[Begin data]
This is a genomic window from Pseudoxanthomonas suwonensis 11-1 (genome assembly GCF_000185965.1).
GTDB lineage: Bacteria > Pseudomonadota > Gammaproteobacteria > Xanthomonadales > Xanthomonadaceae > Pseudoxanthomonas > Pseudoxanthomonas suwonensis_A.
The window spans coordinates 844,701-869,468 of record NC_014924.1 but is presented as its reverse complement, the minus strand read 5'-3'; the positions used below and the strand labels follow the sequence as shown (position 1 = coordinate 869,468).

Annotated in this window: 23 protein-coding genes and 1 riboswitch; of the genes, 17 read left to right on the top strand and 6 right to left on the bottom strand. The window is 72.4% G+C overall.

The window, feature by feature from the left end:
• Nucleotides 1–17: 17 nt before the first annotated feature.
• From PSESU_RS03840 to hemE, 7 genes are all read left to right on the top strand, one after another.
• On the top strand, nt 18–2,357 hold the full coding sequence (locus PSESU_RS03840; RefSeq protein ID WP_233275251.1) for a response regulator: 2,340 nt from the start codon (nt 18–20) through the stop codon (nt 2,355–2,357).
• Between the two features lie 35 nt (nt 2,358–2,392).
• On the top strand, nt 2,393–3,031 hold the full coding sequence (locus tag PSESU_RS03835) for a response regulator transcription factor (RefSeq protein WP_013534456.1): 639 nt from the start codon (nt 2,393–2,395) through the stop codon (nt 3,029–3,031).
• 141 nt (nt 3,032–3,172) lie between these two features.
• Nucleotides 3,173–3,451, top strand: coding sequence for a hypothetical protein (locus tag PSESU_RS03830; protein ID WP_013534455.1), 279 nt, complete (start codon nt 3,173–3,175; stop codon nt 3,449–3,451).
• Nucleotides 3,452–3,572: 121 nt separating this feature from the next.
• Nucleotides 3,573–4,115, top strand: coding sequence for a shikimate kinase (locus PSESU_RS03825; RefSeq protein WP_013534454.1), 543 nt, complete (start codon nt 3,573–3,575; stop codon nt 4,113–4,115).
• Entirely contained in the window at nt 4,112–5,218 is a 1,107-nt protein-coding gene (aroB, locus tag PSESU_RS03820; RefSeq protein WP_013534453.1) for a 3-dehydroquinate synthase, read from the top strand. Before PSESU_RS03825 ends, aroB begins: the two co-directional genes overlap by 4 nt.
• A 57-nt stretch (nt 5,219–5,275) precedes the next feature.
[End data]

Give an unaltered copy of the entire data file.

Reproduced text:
This is a genomic window from Pseudoxanthomonas suwonensis 11-1 (genome assembly GCF_000185965.1).
GTDB lineage: Bacteria > Pseudomonadota > Gammaproteobacteria > Xanthomonadales > Xanthomonadaceae > Pseudoxanthomonas > Pseudoxanthomonas suwonensis_A.
The window spans coordinates 844,701-869,468 of record NC_014924.1 but is presented as its reverse complement, the minus strand read 5'-3'; the positions used below and the strand labels follow the sequence as shown (position 1 = coordinate 869,468).

Annotated in this window: 23 protein-coding genes and 1 riboswitch; of the genes, 17 read left to right on the top strand and 6 right to left on the bottom strand. The window is 72.4% G+C overall.

The window, feature by feature from the left end:
• Nucleotides 1–17: 17 nt before the first annotated feature.
• From PSESU_RS03840 to hemE, 7 genes are all read left to right on the top strand, one after another.
• On the top strand, nt 18–2,357 hold the full coding sequence (locus PSESU_RS03840; RefSeq protein ID WP_233275251.1) for a response regulator: 2,340 nt from the start codon (nt 18–20) through the stop codon (nt 2,355–2,357).
• Between the two features lie 35 nt (nt 2,358–2,392).
• On the top strand, nt 2,393–3,031 hold the full coding sequence (locus tag PSESU_RS03835) for a response regulator transcription factor (RefSeq protein WP_013534456.1): 639 nt from the start codon (nt 2,393–2,395) through the stop codon (nt 3,029–3,031).
• 141 nt (nt 3,032–3,172) lie between these two features.
• Nucleotides 3,173–3,451, top strand: coding sequence for a hypothetical protein (locus tag PSESU_RS03830; protein ID WP_013534455.1), 279 nt, complete (start codon nt 3,173–3,175; stop codon nt 3,449–3,451).
• Nucleotides 3,452–3,572: 121 nt separating this feature from the next.
• Nucleotides 3,573–4,115, top strand: coding sequence for a shikimate kinase (locus PSESU_RS03825; RefSeq protein WP_013534454.1), 543 nt, complete (start codon nt 3,573–3,575; stop codon nt 4,113–4,115).
• Entirely contained in the window at nt 4,112–5,218 is a 1,107-nt protein-coding gene (aroB, locus tag PSESU_RS03820; RefSeq protein WP_013534453.1) for a 3-dehydroquinate synthase, read from the top strand. Before PSESU_RS03825 ends, aroB begins: the two co-directional genes overlap by 4 nt.
• A 57-nt stretch (nt 5,219–5,275) precedes the next feature.